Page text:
Measuring efficiency: the association of hospital costs and quality of care

Ashish K Jha, E John Orav, Allen Dobson, Robert A Book, Arnold M Epstein
Health Affairs 2009, 28 (3): 897-906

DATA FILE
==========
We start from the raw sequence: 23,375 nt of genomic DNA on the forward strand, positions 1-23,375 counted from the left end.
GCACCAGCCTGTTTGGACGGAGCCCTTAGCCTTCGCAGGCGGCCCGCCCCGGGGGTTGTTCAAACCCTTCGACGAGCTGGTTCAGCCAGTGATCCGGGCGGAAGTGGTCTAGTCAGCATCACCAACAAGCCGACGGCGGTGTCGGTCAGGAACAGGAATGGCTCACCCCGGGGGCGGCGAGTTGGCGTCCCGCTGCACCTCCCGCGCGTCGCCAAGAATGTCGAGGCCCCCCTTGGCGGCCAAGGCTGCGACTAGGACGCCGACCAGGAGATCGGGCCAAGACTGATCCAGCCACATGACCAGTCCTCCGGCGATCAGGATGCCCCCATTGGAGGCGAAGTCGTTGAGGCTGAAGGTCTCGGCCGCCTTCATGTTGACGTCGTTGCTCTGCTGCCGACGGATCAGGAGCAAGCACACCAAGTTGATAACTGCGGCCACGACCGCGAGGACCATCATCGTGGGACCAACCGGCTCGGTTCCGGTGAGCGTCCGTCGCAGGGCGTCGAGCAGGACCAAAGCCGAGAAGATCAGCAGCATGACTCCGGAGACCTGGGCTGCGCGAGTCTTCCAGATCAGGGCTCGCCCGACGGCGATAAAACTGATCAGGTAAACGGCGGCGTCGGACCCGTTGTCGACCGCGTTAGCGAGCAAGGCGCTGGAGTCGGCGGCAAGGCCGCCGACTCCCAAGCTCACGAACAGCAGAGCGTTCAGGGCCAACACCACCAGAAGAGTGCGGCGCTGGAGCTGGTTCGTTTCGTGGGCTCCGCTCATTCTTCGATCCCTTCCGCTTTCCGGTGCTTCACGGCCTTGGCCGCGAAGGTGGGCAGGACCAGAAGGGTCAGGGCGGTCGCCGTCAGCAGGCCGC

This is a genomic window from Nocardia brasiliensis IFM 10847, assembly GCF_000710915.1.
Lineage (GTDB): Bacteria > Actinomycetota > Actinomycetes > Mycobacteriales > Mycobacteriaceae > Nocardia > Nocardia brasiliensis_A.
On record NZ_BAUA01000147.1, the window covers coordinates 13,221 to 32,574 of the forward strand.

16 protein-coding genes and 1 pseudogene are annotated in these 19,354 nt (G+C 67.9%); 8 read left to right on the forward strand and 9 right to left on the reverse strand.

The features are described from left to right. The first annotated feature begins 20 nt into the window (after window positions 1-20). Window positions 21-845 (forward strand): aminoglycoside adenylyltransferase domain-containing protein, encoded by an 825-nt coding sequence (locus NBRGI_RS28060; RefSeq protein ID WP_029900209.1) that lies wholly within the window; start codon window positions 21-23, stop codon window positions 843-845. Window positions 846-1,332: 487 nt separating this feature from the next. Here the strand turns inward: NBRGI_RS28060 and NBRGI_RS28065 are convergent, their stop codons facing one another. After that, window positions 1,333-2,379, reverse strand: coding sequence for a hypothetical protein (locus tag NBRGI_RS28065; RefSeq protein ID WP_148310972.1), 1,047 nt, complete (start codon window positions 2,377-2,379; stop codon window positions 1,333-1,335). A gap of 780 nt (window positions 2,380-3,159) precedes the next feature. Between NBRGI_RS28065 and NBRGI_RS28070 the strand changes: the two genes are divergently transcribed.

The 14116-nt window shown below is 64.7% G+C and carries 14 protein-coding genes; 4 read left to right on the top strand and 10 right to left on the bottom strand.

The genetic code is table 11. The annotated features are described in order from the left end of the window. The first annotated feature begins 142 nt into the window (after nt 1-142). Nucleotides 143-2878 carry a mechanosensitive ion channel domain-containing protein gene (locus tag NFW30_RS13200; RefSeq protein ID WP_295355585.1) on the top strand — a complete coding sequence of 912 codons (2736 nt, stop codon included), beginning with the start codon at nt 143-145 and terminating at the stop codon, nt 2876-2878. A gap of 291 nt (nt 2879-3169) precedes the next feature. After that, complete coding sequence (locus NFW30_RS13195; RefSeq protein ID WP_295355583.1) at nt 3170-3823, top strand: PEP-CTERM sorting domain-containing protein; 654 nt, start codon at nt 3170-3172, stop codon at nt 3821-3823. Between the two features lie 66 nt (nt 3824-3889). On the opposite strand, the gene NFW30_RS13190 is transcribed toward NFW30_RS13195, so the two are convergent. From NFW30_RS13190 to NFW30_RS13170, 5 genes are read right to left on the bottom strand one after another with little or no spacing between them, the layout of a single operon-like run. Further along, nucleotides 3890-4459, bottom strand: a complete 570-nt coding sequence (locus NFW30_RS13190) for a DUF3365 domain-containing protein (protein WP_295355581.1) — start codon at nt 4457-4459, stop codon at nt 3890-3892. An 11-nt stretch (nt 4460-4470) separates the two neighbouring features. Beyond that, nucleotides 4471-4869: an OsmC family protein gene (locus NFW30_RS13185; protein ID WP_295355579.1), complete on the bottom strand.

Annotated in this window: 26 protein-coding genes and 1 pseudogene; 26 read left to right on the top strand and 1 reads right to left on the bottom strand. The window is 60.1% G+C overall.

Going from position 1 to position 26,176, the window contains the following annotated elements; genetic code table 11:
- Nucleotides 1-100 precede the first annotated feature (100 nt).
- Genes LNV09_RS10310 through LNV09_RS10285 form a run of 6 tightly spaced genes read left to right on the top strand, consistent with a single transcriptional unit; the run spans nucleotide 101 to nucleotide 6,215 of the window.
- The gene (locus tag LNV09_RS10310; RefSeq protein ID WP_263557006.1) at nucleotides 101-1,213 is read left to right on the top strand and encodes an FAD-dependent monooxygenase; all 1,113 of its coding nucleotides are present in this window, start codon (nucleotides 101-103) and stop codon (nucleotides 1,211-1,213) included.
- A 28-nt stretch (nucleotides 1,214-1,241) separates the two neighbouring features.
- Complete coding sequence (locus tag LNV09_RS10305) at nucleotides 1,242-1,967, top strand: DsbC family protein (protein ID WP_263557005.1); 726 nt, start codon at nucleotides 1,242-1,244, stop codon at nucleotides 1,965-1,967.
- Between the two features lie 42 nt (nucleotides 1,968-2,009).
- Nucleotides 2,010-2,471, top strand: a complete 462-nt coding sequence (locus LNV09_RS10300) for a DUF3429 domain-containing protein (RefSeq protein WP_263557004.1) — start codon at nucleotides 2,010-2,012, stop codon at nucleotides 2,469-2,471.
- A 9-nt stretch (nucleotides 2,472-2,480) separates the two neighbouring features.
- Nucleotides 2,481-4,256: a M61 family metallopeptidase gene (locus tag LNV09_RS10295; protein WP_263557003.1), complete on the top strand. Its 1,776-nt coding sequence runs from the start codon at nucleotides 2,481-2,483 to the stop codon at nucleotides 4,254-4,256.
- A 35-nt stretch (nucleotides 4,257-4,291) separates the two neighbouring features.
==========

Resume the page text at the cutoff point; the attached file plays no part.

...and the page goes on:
Providers with lower costs may be more efficient and, therefore, provide better care than those with higher costs. However, the relationship between risk-adjusted costs (often described as efficiency) and quality is not well understood. We examined the relationship between hospitals' risk-adjusted costs and their structural characteristics, nursing levels, quality of care, and outcomes. U.S. hospitals with low risk-adjusted costs were more likely to be for-profit, treat more Medicare patients, and employ fewer nurses. They provided modestly worse care for acute myocardial infarction and congestive heart failure but had comparable rates of risk-adjusted mortality. We found no evidence that low-cost providers provide better care.

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